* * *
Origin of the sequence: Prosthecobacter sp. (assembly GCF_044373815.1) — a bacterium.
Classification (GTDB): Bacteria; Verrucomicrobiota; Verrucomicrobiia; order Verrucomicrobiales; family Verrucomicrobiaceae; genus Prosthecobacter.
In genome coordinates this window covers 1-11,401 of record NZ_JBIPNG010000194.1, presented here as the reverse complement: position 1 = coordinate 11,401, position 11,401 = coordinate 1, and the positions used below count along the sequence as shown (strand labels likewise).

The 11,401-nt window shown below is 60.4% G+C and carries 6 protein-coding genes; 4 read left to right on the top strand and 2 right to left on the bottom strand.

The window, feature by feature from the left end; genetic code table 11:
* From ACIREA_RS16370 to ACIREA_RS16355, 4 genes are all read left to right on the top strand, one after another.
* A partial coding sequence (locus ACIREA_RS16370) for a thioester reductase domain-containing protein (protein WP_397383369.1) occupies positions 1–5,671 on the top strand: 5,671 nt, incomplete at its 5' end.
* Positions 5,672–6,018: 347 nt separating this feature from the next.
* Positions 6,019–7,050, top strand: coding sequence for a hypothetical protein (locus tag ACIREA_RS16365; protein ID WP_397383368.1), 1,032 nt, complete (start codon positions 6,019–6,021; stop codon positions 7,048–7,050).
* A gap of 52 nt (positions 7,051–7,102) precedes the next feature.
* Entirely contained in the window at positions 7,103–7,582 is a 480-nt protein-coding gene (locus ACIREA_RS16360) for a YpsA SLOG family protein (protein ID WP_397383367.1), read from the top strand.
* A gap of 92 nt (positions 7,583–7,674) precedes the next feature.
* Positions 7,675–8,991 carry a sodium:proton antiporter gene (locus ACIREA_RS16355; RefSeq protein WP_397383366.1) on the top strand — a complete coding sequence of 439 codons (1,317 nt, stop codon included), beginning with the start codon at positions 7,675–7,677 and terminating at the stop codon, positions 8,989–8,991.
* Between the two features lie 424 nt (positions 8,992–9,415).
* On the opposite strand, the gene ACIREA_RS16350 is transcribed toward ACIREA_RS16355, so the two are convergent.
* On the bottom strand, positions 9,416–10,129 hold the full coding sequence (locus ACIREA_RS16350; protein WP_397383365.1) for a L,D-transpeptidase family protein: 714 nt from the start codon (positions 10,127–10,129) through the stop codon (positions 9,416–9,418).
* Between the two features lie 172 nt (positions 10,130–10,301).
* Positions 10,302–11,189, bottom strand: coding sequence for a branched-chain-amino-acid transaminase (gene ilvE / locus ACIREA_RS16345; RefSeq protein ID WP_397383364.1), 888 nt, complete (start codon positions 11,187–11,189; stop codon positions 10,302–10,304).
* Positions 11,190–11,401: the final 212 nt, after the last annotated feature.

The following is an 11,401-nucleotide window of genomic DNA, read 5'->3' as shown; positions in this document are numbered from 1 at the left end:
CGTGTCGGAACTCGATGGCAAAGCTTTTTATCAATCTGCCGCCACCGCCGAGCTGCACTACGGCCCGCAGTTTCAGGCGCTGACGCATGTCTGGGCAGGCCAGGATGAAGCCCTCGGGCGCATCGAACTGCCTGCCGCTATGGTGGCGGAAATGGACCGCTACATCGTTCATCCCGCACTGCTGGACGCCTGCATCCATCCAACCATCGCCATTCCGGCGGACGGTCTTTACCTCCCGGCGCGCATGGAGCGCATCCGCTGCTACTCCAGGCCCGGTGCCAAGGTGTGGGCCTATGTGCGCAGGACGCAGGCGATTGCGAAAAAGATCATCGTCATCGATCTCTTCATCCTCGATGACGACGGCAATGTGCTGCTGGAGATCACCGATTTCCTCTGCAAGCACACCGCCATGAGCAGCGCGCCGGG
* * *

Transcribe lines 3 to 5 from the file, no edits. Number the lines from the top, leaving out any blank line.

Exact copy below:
In genome coordinates this window covers 1-11,401 of record NZ_JBIPNG010000194.1, presented here as the reverse complement: position 1 = coordinate 11,401, position 11,401 = coordinate 1, and the positions used below count along the sequence as shown (strand labels likewise).

The 11,401-nt window shown below is 60.4% G+C and carries 6 protein-coding genes; 4 read left to right on the top strand and 2 right to left on the bottom strand.

The window, feature by feature from the left end; genetic code table 11: